Wednesday, July 17, 2013

Nurse the Hate: James Salter

I have been reading a novel recommended to me called “A Sport and A Pastime” by James Salter.  I have no idea how I have never heard of this guy before now.  The novel was published in 1967, so my peer group has clearly failed me in this case.  His writing is so precise and spot-on it feels embarrassing to even attempt to convey a thought in this insignificant blog.  His writing makes me feel like a child.  To make an awkward comparison, it is like being in a second rate band and playing a Johnny Cash or Bob Dylan cover, then turning to the audience and offer up your own weak original for an unavoidable comparison.  “Hey everybody!  That’s the way it is supposed to be done!  Now, enjoy my failed attempt as you lose interest and drift off to the men’s room!”.  I will admit to feeling total envy for what appears to be effortless writing on his part. 

That dirty sonofabitch.

In this particular novel he writes about the almost impossible subject of romantic and sexual attraction.  There is no other subject butchered worse than this in literature.  “As his stiff manliness thrusted into her fleshy door to pleasure, he knew at that moment there was a God and she was his angel.  He exploded into her as she gasped his name.”  Look, I’ve never read that exactly, but I have read something close to it 116,789 times.  Almost anytime sex comes up in a novel, I read it and think “That has nothing in common with my experience.  Either I’m doing it wrong, or I’m going with the flow a little better than the protagonist. Did he really just refer to her breasts as heaving and her flesh as forbidden?”

Salter is so dead-on with the variance of emotions and desire.  The unique combination of utter intimacy with the very real contrast of the mystery of the opposite sex that somehow only increases the hunger for that person.  The subtle unspoken shifts between a couple by just a glance or change in vocal tone.  The mind’s inability to intellectualize past a need that is primal and pure.  This novel is a tour de force, a lesson in what is possible with a subject so universal and ultimately ordinary.  It’s humbling to read.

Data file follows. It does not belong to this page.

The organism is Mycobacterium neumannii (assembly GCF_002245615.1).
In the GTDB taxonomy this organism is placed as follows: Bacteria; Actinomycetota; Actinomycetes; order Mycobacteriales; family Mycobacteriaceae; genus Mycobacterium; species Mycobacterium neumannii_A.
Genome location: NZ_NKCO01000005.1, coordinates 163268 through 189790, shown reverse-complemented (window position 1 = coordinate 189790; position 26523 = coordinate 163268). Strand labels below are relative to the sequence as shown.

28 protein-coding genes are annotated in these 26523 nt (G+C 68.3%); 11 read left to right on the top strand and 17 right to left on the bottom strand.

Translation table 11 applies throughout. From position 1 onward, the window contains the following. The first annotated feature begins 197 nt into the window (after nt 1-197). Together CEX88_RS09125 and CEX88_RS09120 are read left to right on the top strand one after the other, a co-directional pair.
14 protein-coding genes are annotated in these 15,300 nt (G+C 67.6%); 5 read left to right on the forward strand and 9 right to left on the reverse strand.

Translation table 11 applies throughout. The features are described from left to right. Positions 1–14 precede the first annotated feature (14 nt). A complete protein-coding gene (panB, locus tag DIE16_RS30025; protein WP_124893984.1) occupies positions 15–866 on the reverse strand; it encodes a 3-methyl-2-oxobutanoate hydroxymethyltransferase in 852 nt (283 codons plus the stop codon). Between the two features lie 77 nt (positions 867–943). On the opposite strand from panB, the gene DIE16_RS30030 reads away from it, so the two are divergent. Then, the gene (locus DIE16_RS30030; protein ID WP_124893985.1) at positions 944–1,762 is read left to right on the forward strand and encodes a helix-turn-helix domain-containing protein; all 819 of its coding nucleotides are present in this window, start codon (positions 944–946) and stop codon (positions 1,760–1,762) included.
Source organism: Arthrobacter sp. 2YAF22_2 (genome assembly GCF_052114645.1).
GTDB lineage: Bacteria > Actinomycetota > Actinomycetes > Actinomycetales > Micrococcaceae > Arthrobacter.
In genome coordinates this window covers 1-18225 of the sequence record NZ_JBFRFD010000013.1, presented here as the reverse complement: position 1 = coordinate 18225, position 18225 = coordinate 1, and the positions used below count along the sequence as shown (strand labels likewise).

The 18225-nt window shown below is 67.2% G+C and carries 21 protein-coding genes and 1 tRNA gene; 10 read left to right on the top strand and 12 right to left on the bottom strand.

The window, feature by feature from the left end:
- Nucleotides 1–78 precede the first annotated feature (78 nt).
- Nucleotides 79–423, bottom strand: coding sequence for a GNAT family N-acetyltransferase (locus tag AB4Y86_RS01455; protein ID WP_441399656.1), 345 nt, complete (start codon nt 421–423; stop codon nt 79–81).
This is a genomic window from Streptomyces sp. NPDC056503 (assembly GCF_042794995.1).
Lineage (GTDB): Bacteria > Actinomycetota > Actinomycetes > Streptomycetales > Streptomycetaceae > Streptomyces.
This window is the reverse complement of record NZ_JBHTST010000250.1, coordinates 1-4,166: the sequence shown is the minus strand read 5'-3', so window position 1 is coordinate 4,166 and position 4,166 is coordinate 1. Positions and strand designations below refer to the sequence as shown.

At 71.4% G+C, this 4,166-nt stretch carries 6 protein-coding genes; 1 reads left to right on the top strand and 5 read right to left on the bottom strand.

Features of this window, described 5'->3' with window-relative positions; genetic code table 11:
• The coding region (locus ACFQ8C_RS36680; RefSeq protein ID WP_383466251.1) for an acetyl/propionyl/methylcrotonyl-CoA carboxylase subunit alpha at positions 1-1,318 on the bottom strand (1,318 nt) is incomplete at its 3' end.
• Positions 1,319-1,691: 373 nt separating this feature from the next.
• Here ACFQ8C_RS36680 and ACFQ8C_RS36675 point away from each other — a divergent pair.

As I continue to attempt to become a better writer through sheer force of will and repetition, I realize I will never reach that type of summit.  While it is somewhat depressing to realize that my own limitations make it impossible to be amongst the very best, I suppose the personal reward and effort make the pursuit worthwhile.  Ultimately it makes little difference.  No one I came in contact with today knows who Donald Ray Pollack or James Salter are anyway.  The good news is that they all know Honey Boo Boo. Me?  I’m going to try and figure out who James Salter is, and maybe along the way figure myself out a little too.


At July 17, 2013 at 7:38:00 PM EDT , Blogger vfh159 said...

And this is why I check here every couple of days to see if something's new.

At July 18, 2013 at 1:50:00 AM EDT , Blogger Walter Zoomie said...

I'd say you do a pretty good job.
Keep at it. You have a great style. You are a good story teller, and even though you and I may not agree on a lot of things politically, I look forward to reading your stuff and I would buy you a beer any time.

At July 18, 2013 at 6:43:00 AM EDT , Blogger Greg Miller said...

That's why I stick with the writing and the music, the comp beer can't be beat!

At July 18, 2013 at 6:30:00 PM EDT , Blogger j said...

I check this site daily for updates. I think you're a very entertaining author keep up the good work.


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